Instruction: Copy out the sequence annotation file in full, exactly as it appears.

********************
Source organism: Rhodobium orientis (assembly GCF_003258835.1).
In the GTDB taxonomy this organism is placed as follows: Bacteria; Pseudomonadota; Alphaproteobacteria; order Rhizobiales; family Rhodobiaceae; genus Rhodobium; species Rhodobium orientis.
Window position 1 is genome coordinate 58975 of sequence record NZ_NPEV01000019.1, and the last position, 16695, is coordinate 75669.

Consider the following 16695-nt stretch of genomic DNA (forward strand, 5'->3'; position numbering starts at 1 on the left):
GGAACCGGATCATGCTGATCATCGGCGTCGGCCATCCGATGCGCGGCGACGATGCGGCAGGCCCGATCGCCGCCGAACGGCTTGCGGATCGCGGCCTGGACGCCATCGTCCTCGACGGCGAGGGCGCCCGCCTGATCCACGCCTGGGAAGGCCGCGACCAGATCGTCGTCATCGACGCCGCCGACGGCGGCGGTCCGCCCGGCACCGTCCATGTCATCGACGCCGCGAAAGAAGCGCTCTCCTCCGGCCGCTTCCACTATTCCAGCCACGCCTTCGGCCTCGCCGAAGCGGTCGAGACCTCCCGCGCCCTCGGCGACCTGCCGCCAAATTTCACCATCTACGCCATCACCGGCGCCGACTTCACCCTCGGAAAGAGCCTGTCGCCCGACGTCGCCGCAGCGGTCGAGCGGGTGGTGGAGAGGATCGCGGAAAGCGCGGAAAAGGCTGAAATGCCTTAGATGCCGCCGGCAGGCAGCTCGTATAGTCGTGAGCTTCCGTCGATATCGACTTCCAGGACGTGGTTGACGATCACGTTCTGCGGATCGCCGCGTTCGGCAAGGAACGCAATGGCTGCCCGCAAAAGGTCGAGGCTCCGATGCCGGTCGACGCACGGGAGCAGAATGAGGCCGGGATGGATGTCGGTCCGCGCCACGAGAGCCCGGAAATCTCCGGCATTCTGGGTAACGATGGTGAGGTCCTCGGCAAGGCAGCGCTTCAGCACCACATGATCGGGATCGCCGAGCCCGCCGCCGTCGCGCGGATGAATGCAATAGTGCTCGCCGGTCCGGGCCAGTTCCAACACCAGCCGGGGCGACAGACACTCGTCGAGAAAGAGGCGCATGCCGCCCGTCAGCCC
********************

Source organism: Rhodobium orientis (assembly GCF_003258835.1).
In the GTDB taxonomy this organism is placed as follows: Bacteria; Pseudomonadota; Alphaproteobacteria; order Rhizobiales; family Rhodobiaceae; genus Rhodobium; species Rhodobium orientis.
Window position 1 is genome coordinate 58975 of sequence record NZ_NPEV01000019.1, and the last position, 16695, is coordinate 75669.

Consider the following 16695-nt stretch of genomic DNA (forward strand, 5'->3'; position numbering starts at 1 on the left):
GGAACCGGATCATGCTGATCATCGGCGTCGGCCATCCGATGCGCGGCGACGATGCGGCAGGCCCGATCGCCGCCGAACGGCTTGCGGATCGCGGCCTGGACGCCATCGTCCTCGACGGCGAGGGCGCCCGCCTGATCCACGCCTGGGAAGGCCGCGACCAGATCGTCGTCATCGACGCCGCCGACGGCGGCGGTCCGCCCGGCACCGTCCATGTCATCGACGCCGCGAAAGAAGCGCTCTCCTCCGGCCGCTTCCACTATTCCAGCCACGCCTTCGGCCTCGCCGAAGCGGTCGAGACCTCCCGCGCCCTCGGCGACCTGCCGCCAAATTTCACCATCTACGCCATCACCGGCGCCGACTTCACCCTCGGAAAGAGCCTGTCGCCCGACGTCGCCGCAGCGGTCGAGCGGGTGGTGGAGAGGATCGCGGAAAGCGCGGAAAAGGCTGAAATGCCTTAGATGCCGCCGGCAGGCAGCTCGTATAGTCGTGAGCTTCCGTCGATATCGACTTCCAGGACGTGGTTGACGATCACGTTCTGCGGATCGCCGCGTTCGGCAAGGAACGCAATGGCTGCCCGCAAAAGGTCGAGGCTCCGATGCCGGTCGACGCACGGGAGCAGAATGAGGCCGGGATGGATGTCGGTCCGCGCCACGAGAGCCCGGAAATCTCCGGCATTCTGGGTAACGATGGTGAGGTCCTCGGCAAGGCAGCGCTTCAGCACCACATGATCGGGATCGCCGAGCCCGCCGCCGTCGCGCGGATGAATGCAATAGTGCTCGCCGGTCCGGGCCAGTTCCAACACCAGCCGGGGCGACAGACACTCGTCGAGAAAGAGGCGCATGCCGCCCGTCAGCCC